It can be used in teas and tinctures or infused in salves. A great thing about echinacea is that the entire plant is medicinal, including the roots, leaves, and flowers.

Additional Herbalism & Garden Resources

Transplanting: 9 Tips for Success

This time of year is all about planting. We’re transplanting cabbages and broccoli this week in our zone, but soon it’ll be time to start setting out tomatoes, peppers, and other warm-weather crops. While transplanting is relatively straightforward, there are a few things you can do to ensure your seedlings grow successfully.

Hardening Off

The first thing you need to do is harden your seedlings off. Seedlings accustomed to the relatively stable conditions in your home just aren’t up to coping with the outdoors just yet. For best results, move your plants outside for a few hours each day, gradually increasing the time over a week or two. This process allows your seedlings to become accustomed to the sunlight, wind, outdoor air temperature.

Prepare Your Soil

Transplants do best when they have fertile, soft soil to grow in. You can prepare your bed by incorporating a couple of inches of finished compost and loosening the soil with a garden or broad fork. It’s also a good idea to dig a larger hole than your transplant needs and fill in around your plant with compost.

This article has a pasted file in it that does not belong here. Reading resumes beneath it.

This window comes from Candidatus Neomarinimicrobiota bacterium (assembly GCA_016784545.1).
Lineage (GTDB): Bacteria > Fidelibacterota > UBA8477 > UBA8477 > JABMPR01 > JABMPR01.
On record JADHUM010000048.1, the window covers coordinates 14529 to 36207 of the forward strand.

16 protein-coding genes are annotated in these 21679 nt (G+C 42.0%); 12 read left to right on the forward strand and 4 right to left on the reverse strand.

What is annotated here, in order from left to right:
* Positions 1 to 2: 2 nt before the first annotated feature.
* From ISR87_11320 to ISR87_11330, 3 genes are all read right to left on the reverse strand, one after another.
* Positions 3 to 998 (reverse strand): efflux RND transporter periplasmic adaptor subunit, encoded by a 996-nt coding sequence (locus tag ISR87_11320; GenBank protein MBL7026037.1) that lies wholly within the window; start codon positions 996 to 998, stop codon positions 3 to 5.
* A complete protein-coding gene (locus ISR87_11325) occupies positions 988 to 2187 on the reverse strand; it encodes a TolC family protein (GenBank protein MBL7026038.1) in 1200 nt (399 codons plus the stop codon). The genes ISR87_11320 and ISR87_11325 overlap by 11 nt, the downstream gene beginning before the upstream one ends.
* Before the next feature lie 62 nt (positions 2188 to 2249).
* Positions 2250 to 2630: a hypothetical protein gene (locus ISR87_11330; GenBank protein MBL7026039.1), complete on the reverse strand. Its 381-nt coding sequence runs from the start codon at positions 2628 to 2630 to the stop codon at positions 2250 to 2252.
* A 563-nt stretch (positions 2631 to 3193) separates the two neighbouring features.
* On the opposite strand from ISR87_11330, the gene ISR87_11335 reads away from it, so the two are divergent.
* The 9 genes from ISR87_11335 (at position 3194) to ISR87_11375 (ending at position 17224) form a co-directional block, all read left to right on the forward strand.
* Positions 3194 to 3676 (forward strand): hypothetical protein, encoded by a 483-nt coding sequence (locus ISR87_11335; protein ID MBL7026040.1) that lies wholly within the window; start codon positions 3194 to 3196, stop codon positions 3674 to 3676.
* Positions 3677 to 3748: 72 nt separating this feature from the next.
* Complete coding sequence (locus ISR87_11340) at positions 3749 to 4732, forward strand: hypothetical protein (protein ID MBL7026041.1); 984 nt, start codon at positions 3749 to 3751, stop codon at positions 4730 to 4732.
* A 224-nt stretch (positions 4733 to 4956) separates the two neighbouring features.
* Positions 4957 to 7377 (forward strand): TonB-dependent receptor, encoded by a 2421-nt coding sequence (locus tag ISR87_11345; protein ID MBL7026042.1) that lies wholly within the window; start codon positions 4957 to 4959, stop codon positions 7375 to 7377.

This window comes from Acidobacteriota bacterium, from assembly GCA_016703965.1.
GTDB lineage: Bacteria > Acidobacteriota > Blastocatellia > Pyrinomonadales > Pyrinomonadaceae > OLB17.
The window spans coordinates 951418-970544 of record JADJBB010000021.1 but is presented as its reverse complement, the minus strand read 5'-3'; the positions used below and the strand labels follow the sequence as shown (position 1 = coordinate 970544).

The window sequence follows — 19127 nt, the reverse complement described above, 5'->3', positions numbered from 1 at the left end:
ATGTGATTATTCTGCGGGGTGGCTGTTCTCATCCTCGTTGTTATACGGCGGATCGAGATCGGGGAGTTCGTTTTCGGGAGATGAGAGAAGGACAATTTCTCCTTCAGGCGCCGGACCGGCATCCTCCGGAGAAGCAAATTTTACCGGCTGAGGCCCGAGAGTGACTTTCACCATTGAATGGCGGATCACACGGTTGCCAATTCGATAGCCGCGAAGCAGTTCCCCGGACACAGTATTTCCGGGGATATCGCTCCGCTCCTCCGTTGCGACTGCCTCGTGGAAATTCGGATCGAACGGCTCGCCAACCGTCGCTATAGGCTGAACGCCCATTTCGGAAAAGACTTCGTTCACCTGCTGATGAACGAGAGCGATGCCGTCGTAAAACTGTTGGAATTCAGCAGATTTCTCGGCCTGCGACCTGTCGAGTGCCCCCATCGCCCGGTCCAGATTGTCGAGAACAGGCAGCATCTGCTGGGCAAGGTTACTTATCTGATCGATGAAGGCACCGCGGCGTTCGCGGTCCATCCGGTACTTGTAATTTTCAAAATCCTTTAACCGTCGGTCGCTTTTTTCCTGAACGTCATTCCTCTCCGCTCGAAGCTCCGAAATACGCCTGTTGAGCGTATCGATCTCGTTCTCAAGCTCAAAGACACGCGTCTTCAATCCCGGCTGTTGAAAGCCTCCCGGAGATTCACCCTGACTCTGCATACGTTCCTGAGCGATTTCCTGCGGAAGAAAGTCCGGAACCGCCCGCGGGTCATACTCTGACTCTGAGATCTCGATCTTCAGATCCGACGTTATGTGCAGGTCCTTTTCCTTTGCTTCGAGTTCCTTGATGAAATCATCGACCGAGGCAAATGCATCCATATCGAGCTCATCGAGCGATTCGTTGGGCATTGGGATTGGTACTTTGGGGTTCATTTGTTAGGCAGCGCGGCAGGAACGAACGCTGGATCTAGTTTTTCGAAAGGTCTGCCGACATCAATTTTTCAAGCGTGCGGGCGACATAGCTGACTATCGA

Choose an Overcast Day

Even though you’ve hardened off your seedlings, it’s best to plant them on an overcast day. Transplanting is a bit stressful for plants, and a lot of heat and sun can make it harder for them to recover quickly. If you have to transplant on a sunny day, you can use shade cloth or similar material to create a bit of temporary shade.

Water Before Planting

Ensure that your seedlings are watered well before planting, preferably paying extra close attention starting a day or two ahead of time. Dry seedlings will have a more difficult time recovering from transplant shock.

Newly transplanted leek.

Gently Break Up Roots

If you notice that your transplants are root bound, meaning the roots have formed around the container’s inside, it’s a good idea to break them up a bit gently. Gently pinch apart the bottom and sides of the roots in a few places. These breaks will encourage the roots to grow outward.

Proper Planting

For most crops, you should plant your seedlings so that the soil is at the same level as it was in the pot. However, tomatoes will grow roots from farther up their stem, so it’s helpful to buy them deeply. You can plant tomatoes so that their first set of leaves is just above the soil (if the first set is yellow or dying, remove it and plant up to the next set). Another exception is leeks which you should plant in a hole to create the nice white, blanched stems.

You can also give your plants a bit of extra help by creating a small basin around your transplant. The basin will help catch and hold water while the plant is young.

If you’re using peat pots or other pots that you plant into the ground, it’s essential to avoid leaving any sticking up. You may need to tear a bit of the top off the pot. Leaving any material such as peat pot or newspaper sticking out into the air can wick moisture away from the plant’s roots.

Press the Soil in Gently but Firmly

Once your plant is in the hole, you should gently but firmly press the soil around it. If you don’t press the soil in, you may leave air pockets around the plant, preventing root growth.